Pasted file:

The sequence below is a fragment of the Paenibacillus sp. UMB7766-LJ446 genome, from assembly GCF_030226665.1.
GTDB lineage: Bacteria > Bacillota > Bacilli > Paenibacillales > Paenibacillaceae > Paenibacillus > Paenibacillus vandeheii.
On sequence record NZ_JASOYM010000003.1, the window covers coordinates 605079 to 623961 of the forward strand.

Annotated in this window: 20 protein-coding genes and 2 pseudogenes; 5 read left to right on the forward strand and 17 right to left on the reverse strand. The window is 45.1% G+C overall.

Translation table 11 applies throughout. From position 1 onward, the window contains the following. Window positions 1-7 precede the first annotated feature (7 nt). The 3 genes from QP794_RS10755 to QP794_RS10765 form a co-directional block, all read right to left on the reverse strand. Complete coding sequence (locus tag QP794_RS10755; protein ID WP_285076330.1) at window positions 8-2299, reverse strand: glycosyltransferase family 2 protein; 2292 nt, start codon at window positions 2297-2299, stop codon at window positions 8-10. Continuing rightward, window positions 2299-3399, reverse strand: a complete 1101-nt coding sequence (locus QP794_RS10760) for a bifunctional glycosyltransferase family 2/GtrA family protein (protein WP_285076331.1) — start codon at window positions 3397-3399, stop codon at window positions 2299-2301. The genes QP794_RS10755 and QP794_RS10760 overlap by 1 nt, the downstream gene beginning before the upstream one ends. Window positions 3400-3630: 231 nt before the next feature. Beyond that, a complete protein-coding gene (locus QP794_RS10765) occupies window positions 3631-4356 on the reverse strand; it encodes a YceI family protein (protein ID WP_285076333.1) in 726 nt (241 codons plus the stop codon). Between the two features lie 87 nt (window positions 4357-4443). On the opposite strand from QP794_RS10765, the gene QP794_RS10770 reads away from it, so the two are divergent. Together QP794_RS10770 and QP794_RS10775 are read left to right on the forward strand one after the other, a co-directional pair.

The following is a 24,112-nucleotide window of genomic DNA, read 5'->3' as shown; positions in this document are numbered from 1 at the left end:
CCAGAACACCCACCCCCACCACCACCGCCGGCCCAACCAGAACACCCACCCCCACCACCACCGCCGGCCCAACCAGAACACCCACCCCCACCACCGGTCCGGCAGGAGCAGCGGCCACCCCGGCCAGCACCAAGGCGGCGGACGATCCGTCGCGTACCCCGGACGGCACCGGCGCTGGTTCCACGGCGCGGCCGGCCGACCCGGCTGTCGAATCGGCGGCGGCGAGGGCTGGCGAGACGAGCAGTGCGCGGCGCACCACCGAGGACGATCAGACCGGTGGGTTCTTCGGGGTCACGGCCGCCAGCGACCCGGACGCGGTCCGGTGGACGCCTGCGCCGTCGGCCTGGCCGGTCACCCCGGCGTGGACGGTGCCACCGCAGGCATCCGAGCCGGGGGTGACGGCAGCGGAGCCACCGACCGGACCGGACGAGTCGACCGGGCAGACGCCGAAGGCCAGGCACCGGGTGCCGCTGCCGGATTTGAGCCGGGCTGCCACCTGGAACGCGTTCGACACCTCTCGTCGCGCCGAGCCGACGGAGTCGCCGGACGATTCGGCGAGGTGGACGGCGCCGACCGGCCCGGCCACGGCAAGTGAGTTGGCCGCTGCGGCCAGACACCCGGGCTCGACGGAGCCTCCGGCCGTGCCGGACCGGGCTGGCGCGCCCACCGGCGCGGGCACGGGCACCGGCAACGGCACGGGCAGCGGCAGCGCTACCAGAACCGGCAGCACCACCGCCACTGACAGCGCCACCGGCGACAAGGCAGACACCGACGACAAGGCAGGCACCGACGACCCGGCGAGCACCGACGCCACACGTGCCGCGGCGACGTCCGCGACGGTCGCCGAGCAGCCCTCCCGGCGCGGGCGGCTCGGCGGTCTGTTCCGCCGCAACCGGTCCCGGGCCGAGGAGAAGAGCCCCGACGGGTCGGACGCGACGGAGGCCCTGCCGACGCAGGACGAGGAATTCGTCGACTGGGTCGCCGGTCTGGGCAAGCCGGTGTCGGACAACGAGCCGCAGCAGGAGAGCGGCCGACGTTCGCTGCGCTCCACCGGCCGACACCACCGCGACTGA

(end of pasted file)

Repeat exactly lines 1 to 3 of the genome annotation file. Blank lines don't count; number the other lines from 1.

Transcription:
The sequence below is a fragment of the Paenibacillus sp. UMB7766-LJ446 genome, from assembly GCF_030226665.1.
GTDB lineage: Bacteria > Bacillota > Bacilli > Paenibacillales > Paenibacillaceae > Paenibacillus > Paenibacillus vandeheii.
On sequence record NZ_JASOYM010000003.1, the window covers coordinates 605079 to 623961 of the forward strand.